"The negotiated document, which is really the first time we have a multilateral document that talks about the green economy that has broad-based support - that is a big push," she said.

"But probably more important are the connections that are being made between businesses large and small, civil society, academia and of course governments at the national and sub-national level - all those things are pushing the green economy forwards."

Norwegian would

Start Quote

People who have economic power influence political decision-makers - that's a fact”

End Quote Gro Harlem Brundtland Former head of World Commission on Environment

The need to put the world on a sustainable track, and the perils of not doing so, were outlined most influentially in a 1987 commission chaired by Gro Harlem Brundtland, then prime minister of Norway.

Speaking to BBC News in Rio, she reflected on the lack of real progress since then.

"Obviously when you look back 25 years now, less than one would have expected has happened - that's clear - but you can't think you can turn the world round in 25 years," she said.

She said there were "complex reasons" why governments had been unable to take the vision further - including the power of corporations.

"I think [the allegation] is justified - it's not the whole truth but it certainly is a big part of it," she said.

"In our political system, corporations, businesses and people who have economic power influence political decision-makers - that's a fact, and so it's part of the analysis."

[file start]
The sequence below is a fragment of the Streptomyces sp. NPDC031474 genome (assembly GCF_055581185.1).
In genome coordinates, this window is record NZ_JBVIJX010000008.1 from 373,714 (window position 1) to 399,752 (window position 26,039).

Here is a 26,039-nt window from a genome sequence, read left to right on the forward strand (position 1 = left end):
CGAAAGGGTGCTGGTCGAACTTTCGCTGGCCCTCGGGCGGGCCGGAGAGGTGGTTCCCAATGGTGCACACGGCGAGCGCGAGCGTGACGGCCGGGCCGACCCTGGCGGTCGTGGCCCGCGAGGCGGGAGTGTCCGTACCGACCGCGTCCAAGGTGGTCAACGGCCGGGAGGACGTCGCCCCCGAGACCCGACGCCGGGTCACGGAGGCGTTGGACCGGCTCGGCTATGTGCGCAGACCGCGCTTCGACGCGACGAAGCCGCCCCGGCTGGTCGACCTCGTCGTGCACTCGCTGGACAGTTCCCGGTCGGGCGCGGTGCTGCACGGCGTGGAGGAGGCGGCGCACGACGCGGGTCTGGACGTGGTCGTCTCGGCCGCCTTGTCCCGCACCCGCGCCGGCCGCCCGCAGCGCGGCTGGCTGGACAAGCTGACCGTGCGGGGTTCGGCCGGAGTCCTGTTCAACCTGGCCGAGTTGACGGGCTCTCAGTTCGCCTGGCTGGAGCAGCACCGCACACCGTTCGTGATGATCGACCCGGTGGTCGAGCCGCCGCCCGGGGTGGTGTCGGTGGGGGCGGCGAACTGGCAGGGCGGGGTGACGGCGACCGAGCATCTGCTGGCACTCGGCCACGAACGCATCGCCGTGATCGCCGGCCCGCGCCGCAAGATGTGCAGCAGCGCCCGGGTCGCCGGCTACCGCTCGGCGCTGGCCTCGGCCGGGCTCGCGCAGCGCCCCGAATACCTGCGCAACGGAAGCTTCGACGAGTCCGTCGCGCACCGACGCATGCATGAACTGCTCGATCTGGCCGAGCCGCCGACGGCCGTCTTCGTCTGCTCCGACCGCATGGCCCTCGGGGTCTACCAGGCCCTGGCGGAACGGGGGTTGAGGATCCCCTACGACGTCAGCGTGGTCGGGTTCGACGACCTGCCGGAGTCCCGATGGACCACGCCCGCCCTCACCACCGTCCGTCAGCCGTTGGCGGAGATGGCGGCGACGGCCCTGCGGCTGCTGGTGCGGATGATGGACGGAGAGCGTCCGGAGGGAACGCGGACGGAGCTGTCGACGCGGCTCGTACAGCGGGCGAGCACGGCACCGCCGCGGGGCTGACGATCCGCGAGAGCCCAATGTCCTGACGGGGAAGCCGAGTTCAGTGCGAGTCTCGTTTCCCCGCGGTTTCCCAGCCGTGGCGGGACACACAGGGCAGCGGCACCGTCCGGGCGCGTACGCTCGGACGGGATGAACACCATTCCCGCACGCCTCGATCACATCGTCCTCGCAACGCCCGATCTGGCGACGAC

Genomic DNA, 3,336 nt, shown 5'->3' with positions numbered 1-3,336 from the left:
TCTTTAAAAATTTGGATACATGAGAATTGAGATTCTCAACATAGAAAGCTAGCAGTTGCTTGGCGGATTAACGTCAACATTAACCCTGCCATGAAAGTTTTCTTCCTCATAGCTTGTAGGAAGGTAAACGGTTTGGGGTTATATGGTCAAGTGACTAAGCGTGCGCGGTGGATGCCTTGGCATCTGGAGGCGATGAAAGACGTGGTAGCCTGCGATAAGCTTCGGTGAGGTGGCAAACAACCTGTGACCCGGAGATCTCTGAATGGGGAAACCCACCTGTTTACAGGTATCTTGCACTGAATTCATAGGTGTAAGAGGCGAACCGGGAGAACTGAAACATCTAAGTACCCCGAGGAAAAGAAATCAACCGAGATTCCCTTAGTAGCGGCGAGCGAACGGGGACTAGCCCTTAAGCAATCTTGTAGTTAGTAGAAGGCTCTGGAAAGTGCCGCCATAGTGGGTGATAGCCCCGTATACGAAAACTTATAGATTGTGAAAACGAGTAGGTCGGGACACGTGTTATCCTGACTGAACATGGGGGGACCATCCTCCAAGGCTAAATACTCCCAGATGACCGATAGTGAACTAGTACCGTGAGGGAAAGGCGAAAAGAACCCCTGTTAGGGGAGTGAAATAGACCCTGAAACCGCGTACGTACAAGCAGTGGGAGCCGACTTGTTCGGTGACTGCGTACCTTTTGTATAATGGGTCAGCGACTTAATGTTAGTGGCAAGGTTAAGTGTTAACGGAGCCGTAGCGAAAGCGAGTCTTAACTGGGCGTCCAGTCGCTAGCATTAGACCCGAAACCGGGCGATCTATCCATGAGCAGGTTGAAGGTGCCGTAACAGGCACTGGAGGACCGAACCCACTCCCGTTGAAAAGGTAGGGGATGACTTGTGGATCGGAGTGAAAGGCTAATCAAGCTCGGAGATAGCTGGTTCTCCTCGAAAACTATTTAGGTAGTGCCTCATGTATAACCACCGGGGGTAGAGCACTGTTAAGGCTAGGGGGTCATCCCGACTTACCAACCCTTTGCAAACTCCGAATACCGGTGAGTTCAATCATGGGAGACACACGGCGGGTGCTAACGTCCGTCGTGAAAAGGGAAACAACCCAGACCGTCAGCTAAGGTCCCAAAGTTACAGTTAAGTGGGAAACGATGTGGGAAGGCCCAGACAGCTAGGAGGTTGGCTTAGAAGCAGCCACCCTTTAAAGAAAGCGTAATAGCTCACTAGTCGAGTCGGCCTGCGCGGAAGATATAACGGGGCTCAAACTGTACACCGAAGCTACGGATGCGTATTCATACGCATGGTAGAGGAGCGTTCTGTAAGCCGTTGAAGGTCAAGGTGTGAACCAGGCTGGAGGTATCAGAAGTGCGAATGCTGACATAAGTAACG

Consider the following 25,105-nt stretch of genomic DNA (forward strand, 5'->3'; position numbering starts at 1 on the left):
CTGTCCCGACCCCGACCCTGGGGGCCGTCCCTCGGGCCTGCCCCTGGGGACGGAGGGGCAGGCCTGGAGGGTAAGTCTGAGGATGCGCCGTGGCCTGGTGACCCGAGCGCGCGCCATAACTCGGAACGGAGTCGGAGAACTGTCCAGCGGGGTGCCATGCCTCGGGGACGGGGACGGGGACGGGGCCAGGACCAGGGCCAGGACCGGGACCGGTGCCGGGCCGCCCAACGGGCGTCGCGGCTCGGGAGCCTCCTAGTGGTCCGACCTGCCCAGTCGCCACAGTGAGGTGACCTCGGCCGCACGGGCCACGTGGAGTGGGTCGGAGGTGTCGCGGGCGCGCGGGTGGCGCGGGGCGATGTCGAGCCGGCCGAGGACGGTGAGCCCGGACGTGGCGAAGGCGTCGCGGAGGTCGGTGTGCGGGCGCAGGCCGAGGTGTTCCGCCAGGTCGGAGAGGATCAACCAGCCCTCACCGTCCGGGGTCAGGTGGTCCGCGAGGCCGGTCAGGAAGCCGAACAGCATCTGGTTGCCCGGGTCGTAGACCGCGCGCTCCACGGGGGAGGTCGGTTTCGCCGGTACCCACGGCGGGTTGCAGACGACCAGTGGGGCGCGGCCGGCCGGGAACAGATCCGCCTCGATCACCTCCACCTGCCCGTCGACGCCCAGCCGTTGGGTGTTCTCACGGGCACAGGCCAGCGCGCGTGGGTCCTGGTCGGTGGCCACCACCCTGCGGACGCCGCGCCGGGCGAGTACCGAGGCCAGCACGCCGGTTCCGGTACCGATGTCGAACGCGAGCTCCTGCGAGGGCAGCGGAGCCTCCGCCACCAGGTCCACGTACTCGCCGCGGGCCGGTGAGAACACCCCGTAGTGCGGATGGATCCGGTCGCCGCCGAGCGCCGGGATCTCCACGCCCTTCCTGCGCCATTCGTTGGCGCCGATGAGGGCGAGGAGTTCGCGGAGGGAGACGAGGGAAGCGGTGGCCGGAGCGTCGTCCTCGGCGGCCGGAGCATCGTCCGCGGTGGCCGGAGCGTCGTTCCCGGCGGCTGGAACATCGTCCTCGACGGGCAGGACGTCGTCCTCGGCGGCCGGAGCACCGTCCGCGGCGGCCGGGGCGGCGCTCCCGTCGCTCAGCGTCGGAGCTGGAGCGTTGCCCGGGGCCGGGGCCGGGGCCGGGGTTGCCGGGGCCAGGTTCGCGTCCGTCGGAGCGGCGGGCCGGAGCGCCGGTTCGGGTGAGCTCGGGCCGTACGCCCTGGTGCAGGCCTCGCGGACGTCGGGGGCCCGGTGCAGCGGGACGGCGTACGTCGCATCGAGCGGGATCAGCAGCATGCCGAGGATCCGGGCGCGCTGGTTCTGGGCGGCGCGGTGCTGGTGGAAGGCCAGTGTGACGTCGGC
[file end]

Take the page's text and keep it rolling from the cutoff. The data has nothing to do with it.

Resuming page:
The next key date on the sustainable development journey is 2015.

The sustainable development goals should be decided and declared by then; also, the UN climate convention will have what some, with trepidation, are calling its "next Copenhagen" - the summit that should in theory usher in a new global agreement with some legal force to tackle global warming.

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  • rate this

    Comment number 364.

    Environment and Development cannot go hand & gloves because to attain the later we have to use fuel energy that pollutes the atmosphere and deforest the plants.This is more evident in developing Nations. Until Technology comes up with an answer the world has to live with it & advocating for Clean Air at the expense of Development will be unwise

  • rate this

    Comment number 297.

    Until US lawmakers are convinced that these conferences aren't another way to funnel US wealth towards China's coal-based development, nothing will happen.Vague agreements about giving aid to "green" developing economies, will not work if we are handing over cash to corrupt leaders with no way to trace it.This is coming from an environmentalist who strongly believes in the sentiment of the summit.

  • rate this

    Comment number 288.

    A festival of good intent, BUT one populated by the powerless. Some are powerless through lack of clout, some through being too far in bed with vested interests. Either way, the shadowy dons of organised money were not there and that is why it won't result in any change.

  • rate this

    Comment number 287.

    The measures needed for the long term health of our planet will have an impact on material living standards especially in developed economies. Can anybody seriously see any politician who has to submit him/herself to an electorate every four to seven years signing up to what is required? Long term the outlook is bleak but today's politicians won't be the ones having to take the hard decisions.

  • rate this

    Comment number 216.

    The kinds of changes they are proposing must change economies and societies. Such change does not come in a decade or two but, requires work across generations. To those frustrated that an agreement cannot be reached in a few short years, understand that this will be ongoing work for our children's children's children.